New Chapter Begins for Cover to Cover

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Independent bookstore Cover to Cover Books for Young Readers has a new owner after 37 years and will open in a new neighborhood in Columbus, Ohio, in January.

Melia Wolf, a former art teacher, purchased Cover to Cover in July from founders Sally Oddi and Randy King after they put the business up for sale in anticipation of retirement.

Cover to Cover, which had moved to the Clintonville neighborhood of Columbus in the 1990s, will reopen in Upper Arlington. The store’s previous location is being converted to a gym.

Cover to Cover Books for Young Readers is reopening in January.
Cover to Cover Books for Young Readers is reopening in January.

“When I was in school to become a teacher, I was taken to Cover to Cover by my mentor and introduced to Sally, and I fell in love with the store,” Wolf told Bookselling This Week. “I have a 19-year-old who, over the years, I took there and read to him and purchased books and went to author visits.”

Wolf’s second son, a 12-year-old who attends middle school next door to the new store at 2116 Arlington Avenue in Upper Arlington, has also been a frequent Cover to Cover visitor.

“It will be wonderful when I can help a mother find a book like the ones that helped my son connect to reading,” Wolf said.

While proximity to the school has a personal benefit since her son can walk over after the last bell, it also has a professional benefit because she’s arranged to use the auditorium for author events.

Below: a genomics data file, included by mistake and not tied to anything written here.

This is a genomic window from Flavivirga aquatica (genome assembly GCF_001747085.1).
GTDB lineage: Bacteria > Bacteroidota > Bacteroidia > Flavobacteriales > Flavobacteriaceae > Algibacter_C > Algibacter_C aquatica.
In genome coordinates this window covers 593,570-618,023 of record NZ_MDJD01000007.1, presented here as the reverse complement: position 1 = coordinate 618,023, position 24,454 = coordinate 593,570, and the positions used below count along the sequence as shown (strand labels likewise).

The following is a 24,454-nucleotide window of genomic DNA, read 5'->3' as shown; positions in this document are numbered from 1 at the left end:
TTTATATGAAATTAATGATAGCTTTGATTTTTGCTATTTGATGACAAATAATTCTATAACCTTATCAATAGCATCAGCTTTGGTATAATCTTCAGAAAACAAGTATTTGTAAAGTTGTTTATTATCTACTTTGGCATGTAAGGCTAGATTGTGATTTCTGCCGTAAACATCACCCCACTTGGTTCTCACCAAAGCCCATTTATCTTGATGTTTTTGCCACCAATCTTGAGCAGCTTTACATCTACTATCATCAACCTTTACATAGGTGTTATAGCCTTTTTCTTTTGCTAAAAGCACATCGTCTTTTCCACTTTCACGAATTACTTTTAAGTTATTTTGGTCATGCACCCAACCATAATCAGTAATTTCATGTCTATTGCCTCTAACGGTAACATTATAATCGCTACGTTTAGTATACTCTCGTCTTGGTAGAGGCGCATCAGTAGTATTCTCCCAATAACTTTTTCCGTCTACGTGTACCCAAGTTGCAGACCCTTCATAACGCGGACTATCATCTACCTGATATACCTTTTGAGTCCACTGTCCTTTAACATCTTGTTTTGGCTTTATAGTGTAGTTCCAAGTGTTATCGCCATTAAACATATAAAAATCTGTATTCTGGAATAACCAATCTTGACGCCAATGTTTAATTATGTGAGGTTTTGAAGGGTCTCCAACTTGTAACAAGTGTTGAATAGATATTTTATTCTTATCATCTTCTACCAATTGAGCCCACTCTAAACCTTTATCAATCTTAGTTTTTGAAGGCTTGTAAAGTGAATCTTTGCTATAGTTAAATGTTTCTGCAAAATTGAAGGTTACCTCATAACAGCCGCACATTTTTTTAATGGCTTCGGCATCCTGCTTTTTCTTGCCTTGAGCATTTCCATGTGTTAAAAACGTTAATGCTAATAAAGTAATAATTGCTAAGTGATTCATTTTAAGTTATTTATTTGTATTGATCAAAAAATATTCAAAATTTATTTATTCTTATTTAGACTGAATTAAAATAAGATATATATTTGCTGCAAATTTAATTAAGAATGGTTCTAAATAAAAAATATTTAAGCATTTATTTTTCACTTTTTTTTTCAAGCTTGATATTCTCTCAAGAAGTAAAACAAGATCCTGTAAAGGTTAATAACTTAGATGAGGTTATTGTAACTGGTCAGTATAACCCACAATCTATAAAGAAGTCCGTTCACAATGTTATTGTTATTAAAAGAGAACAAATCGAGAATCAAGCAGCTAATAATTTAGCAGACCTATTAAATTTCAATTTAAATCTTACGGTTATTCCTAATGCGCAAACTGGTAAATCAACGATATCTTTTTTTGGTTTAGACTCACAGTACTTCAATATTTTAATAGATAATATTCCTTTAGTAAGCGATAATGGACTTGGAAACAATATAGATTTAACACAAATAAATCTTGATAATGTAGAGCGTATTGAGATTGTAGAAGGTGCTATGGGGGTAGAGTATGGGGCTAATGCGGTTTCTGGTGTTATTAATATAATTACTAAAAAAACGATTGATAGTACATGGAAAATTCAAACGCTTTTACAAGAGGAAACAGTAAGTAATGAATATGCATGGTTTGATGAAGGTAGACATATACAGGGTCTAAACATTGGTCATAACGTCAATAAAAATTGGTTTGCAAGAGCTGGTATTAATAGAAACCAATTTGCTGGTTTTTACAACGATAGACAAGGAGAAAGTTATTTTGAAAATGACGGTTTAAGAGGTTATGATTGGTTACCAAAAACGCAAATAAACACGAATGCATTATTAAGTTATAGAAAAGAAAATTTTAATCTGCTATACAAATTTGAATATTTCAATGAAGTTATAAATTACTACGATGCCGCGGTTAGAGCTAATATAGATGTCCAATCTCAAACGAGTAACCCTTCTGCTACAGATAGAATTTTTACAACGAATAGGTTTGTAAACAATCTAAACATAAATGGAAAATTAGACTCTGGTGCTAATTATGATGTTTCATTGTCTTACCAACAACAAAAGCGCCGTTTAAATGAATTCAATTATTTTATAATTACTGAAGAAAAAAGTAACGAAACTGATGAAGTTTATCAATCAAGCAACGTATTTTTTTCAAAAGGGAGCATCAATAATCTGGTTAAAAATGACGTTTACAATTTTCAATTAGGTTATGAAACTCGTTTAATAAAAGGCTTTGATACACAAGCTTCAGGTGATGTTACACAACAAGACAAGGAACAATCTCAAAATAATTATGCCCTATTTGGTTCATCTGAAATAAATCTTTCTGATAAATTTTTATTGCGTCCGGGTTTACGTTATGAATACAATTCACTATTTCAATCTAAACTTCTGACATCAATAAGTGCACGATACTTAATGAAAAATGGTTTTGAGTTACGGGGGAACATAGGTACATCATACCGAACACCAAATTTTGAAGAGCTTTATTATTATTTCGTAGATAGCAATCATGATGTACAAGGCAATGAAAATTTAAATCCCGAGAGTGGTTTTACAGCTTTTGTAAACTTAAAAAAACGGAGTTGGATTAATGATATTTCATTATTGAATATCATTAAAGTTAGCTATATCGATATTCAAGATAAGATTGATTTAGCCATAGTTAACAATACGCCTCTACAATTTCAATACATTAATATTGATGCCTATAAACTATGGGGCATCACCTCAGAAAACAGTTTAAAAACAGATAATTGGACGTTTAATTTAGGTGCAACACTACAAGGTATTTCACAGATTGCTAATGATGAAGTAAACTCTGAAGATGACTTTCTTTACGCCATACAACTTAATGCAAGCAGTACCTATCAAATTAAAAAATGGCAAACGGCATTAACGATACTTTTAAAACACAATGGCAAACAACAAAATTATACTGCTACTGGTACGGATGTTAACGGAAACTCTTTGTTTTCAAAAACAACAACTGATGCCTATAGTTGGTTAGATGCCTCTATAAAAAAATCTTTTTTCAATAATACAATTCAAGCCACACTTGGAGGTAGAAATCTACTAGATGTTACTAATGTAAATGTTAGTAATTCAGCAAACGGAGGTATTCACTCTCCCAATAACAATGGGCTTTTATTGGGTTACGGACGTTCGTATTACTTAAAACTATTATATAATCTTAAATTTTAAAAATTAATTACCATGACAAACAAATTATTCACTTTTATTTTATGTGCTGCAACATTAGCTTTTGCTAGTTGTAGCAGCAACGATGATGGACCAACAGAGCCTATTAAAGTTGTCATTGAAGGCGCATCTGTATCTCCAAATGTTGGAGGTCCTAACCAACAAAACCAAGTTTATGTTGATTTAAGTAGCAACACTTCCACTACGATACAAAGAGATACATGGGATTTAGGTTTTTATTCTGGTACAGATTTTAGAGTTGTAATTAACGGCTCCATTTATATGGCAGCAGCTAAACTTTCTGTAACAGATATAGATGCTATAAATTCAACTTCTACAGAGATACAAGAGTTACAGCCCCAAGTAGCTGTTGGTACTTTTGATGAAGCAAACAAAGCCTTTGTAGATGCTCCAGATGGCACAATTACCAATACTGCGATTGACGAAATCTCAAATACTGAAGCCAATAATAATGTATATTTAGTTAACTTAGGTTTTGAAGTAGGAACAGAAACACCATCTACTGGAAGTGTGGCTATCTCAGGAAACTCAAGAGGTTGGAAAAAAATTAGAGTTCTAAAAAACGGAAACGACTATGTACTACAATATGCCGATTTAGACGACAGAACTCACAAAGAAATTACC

Children’s author Jon Scieszka, best known for picture books he wrote with illustrator Lane Smith, including The Stinky Cheese Man and Other Fairly Stupid Tales (Viking Books for Young Readers), is coming for an event in January.

He will be promoting his Frank Einstein series, with book number five, Frank Einstein and the Bio-Action Gizmo (Harry N. Abrams), published this past October and number six coming out in March.

“I can handle having big authors like him come in, and I can have enough seating,” Wolf said. “That’s why it’s so convenient having the school next door.”

Wolf has been occupied with renovating the store to make it accessible to customers with disabilities. “I could have left it the way it was, but by choice I am doing the right thing,” Wolf said. “The front door wasn’t wide enough for a wheelchair to come in, and the bathroom wouldn’t allow someone in a wheelchair to go to the restroom. So, I took down a wall and expanded the bathroom and made the front door so it can open.”

Wolf, a lifelong Columbus area resident, said she’s relying on Oddi for support and advice as she embarks on her new career as a bookseller. “Sally Oddi is somebody I want to emulate,” Wolf said. “She is a person who devoted herself to supporting literacy, to supporting teachers, parents, and children.”

Wolf hired a full-time store manager, Tamara Withers, but said she expects to be in the shop every day as well as on weekends.